And last week when we talked about grammar, we also had some different steps, like a five step framework that we talked about there. And so the first step just to recap, that was assessment. So ideally that's something that we do before we get started so we can identify the targets. But students are constantly changing and growing and learning new things and maybe forgetting some things, losing some skills. So when it comes to structuring my sessions, I like to check in on the goals periodically. So at the beginning of every session I do just a quick probe, and I usually write my goals without support, unless I'm using a rubric, and then I'll do that. And the rubric typically does include support. But that just helps me collect really clean data and makes it really easy to see where the student is, whether I'm taking the data or a colleague, or if the student moves somewhere, then we can have consistent data.
And I just take, I run through typically just one quick probe for each student. So we'll just hop around the group, collect that data and then within a couple of minutes we're ready to jump into the activity. So that's where that assessment component comes in throughout the treatment progression. And because I always get questions about this, but I keep the assessments in a binder. And I have the... it's called the Avery Easy Index, and I bought the one that has 31 tabs, and I just use that to organize all the different probes. And whenever I write an IEP for a student, I make sure that I put the probe in that binder. And whenever it's just like a process in my therapy, whenever we update goals, the student creates goal cards because they should be involved in the process. They should know what their goals are and why they are working on them.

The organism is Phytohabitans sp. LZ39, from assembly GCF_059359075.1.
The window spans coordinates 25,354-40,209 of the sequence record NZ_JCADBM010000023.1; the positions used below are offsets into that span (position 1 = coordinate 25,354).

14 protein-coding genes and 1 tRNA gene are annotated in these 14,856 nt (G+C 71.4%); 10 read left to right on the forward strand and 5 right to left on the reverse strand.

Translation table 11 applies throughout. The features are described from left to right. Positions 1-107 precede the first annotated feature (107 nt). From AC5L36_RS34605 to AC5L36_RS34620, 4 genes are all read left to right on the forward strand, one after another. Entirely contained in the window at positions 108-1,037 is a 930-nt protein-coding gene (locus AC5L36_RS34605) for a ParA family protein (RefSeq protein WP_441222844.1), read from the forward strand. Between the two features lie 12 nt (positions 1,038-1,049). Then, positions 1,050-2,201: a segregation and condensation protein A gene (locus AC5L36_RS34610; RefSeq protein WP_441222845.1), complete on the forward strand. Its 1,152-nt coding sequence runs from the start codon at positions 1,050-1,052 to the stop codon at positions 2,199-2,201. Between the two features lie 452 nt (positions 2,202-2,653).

And so we'll put that together. The student will write his or her goal in his or her own words, and then we will write a number on that student's goal cards, or each goal card will have a number. And that number will correspond to the tab in my data binder that includes their probes. So it's really easy. I just have each student ends up with a little deck of cards. I shuffle through those cards. So whichever goal is on the top is the one that will typically be probed, and we can switch it up if we need to. But yeah, we just paper clip those things together, shuffle through one every session. And that's generally how I do things. It's definitely not like exactly that every single time. Sometimes I decide we don't, aren't going to do that or sometimes we need to collect data on more goals. It just varies, and I use my clinical judgment there, but I think that process as a whole works really well for me.
So that was step one. The framework that we talked about for grammar is that assessment. Then step two is teaching, three is focused emulation, four is structured practice, and five is embedded practice. So steps two through four typically happen in the fourth step of the literacy-based therapy framework where we're doing that focus skill practice. But as we go through the unit, I will tell you where else they might pop up, and where else we might start add those in because we're definitely doing more work on grammar than just in that one section of therapy plan. And then step five is that embedded practice. So this is specially comes in when we're doing the parallel story, but it really comes in throughout the entire unit as well.
So hopefully that was a good refresher. And I just wanted to recap something that I thought was really helpful, and because I put the steps in this order because from the research that I found, students should not imitate sentences until they've heard several examples of the grammar target. So this is going to come up when I talk about the plan. So just to repeat it because it's important, students should not imitate sentences until they've heard several examples of the grammar target. And then research also recommends doing quick drill practice before jumping into embedded practice. So those are important to keep in mind. So we want to definitely give lots and lots of exposure to a grammar target before the student imitates it. And we also, it's helpful to do a quick drill to like prime that concept even more before we're asking them to use it in a more embedded context.